Payment for no work?

As if the Guyana Teachers Union’s (GTU) four-week strike did not present enough drama to the Guyanese populace, the ruling of the High Court judge on the issues presented to him is sure to put more of them into a tizzy. The most contentious issue was the union’s contention that the Ministry should not have deducted the workers’ salaries for days they were on strike and not performing their job. While it was accepted in the common law we inherited from the British and by the International Labour Organization (ILO) that workers could withhold their labour by “striking”, it was also accepted that employers did not have to pay them for the time they did not work.
As a matter of fact, over in England, in the case of Secretary of State for Business and Trade v Mercer [2024] UKSC 12 decided on April 17 – two days before Justice Kissoon’s ruling, and as such available to him – their Supreme Court had even referred to Article 11 of the European Convention of Human Rights (ECHR) and posed the question: What protection does article 11 require for workers who take part in lawful industrial action?” Article 11 states, ” 1. Everyone has the right to freedom of peaceful assembly and to freedom of association with others, including the right to form and to join trade unions for the protection of his interests”, and 2, “No restrictions shall be placed on the exercise of these rights other than such as are prescribed by law and are necessary in a democratic society in the interests of national security or public safety, for the prevention of disorder or crime, for the protection of health or morals, or for the protection of the rights and freedoms of others.”
The answer by the English Supreme Court bluntly stated, “It is common ground that article 11 (and indeed the ILO Convention) does not prevent an employer from withholding pay from a striking worker. That is unsurprising. At common law, there is and can be no entitlement to pay where the worker performs no work. This is not a question of justifiable detrimental treatment, as the Secretary of State submitted. Employers are recognised at common law (and by the ILO) as being within their rights to deduct pay from striking workers simply because there is no right to pay in circumstances where a worker is acting in breach of contract by withdrawing labour in this way. Such deductions are not sanctions and nor are they “detriments” at the domestic level.”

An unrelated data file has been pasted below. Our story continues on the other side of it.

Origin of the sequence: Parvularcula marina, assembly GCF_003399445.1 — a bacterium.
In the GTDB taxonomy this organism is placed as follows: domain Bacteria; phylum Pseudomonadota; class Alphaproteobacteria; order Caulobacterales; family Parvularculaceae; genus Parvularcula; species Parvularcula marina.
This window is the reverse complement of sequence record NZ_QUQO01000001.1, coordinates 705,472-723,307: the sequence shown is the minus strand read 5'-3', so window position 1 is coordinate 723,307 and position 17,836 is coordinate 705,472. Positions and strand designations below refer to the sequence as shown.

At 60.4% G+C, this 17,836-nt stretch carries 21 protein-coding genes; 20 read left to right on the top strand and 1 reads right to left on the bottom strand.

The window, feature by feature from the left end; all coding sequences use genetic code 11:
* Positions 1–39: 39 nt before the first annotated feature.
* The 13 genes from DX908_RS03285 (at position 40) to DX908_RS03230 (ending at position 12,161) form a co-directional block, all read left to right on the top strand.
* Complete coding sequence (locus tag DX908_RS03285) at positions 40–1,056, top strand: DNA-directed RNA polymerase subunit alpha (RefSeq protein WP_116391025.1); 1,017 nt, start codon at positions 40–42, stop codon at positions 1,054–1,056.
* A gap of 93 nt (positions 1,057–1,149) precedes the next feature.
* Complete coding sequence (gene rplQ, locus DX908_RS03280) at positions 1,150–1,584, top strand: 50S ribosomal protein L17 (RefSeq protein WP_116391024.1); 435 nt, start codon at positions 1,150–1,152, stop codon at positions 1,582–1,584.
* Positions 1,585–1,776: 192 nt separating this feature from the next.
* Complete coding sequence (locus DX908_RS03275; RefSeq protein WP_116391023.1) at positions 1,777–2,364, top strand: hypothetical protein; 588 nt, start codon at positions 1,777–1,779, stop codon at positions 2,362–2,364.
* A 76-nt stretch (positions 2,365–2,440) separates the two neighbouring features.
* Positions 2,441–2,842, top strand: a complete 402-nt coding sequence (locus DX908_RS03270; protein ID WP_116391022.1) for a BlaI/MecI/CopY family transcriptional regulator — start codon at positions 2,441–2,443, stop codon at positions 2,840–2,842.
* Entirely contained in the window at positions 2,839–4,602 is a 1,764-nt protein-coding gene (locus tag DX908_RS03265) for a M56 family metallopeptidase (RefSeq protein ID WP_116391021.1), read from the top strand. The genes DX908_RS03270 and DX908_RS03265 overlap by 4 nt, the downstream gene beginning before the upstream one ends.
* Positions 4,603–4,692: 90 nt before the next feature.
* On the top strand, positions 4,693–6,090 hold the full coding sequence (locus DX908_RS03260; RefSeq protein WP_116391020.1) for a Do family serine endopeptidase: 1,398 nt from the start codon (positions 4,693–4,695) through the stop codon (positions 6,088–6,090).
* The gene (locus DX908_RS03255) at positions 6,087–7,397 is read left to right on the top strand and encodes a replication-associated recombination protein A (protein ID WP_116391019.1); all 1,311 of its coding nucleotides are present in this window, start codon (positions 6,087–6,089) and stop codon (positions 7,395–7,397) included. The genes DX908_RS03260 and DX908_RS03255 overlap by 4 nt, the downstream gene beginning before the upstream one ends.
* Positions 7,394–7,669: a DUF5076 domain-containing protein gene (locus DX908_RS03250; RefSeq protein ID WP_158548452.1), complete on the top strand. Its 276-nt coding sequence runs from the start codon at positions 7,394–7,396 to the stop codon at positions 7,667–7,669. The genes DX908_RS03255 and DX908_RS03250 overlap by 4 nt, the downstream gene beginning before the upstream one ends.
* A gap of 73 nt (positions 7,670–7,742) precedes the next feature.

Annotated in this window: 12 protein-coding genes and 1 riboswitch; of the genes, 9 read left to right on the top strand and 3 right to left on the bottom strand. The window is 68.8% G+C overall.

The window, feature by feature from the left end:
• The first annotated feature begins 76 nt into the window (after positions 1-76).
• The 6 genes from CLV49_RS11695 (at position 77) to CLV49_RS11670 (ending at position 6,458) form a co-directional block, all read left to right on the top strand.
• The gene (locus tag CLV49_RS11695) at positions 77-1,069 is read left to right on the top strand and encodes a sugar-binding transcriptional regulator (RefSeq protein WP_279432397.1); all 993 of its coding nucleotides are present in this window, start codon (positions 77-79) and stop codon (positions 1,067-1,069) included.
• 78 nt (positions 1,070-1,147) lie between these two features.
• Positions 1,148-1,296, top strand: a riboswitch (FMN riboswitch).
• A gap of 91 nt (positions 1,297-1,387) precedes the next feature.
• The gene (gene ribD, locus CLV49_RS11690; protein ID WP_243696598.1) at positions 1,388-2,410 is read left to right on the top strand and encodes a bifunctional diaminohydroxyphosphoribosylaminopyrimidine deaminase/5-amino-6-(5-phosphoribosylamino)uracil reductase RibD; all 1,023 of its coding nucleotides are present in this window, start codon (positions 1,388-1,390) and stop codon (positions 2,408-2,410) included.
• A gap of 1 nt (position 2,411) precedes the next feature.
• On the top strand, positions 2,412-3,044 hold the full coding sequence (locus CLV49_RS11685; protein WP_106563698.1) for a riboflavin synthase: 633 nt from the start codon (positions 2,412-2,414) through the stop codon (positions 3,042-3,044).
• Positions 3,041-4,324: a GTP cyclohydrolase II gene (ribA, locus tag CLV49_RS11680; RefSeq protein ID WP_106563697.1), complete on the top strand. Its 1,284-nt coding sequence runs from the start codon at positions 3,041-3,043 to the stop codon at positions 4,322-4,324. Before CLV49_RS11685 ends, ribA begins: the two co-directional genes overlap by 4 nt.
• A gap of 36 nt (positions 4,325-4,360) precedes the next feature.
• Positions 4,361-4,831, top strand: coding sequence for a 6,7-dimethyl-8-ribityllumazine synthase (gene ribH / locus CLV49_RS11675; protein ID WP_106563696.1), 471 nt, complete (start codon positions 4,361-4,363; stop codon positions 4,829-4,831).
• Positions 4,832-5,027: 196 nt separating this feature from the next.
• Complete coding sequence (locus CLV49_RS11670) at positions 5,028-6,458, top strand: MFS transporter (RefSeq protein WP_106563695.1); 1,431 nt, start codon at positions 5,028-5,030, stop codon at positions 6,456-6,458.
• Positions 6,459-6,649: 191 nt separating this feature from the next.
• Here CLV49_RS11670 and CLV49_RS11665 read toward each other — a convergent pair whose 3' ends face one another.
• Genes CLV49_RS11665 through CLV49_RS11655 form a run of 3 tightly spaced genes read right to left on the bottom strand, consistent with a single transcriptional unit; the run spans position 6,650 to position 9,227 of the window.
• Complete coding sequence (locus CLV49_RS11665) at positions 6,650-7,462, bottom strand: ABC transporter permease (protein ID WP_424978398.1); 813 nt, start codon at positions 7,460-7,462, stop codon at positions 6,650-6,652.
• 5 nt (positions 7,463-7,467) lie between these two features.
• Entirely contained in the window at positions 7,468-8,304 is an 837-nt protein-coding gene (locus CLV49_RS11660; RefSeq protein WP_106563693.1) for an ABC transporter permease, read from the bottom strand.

In our instance, Justice Kissoon ruled, contra, that the common law stricture was inapplicable because the GTU’s strike was a legitimate right and does not equate to “no work, no pay.” As the Government appropriately noted, “The Court ruled that the ‘no work no pay’ principle no longer applies to Guyana –  a position that does not obtain either in the Commonwealth Caribbean or indeed this hemisphere. The repercussions that will flow from this ruling will have devastating impact on industrial relations both in the private and the public sector. Workers now can strike with impunity and they will have to be paid. In so ruling, and in an effort to find a constitutional right for the worker, the Court simultaneously is depriving the employer of his property (wages). By this ruling, the employer will have to pay for work not done and value not received. That payment constitutes the employer’s property, which is also constitutionally protected as a right.”
The ILO, in reference to the “Right to strike”, at 942 declares, “Salary deductions for days of strike give rise to no objection from the point of view of freedom of association principles.” And at 948 continues quite specifically in reference to Justice Kissoon’s ratio decidendi, “Obliging the employer to pay wages in respect of strike days in cases where the employer is declared responsible for the strike, apart from potentially disrupting the balance in industrial relations and proving costly for the employer, raises problems of conformity with the principles of freedom of association, as such payment should be neither required nor prohibited. It should consequently be a matter for resolution between the parties.”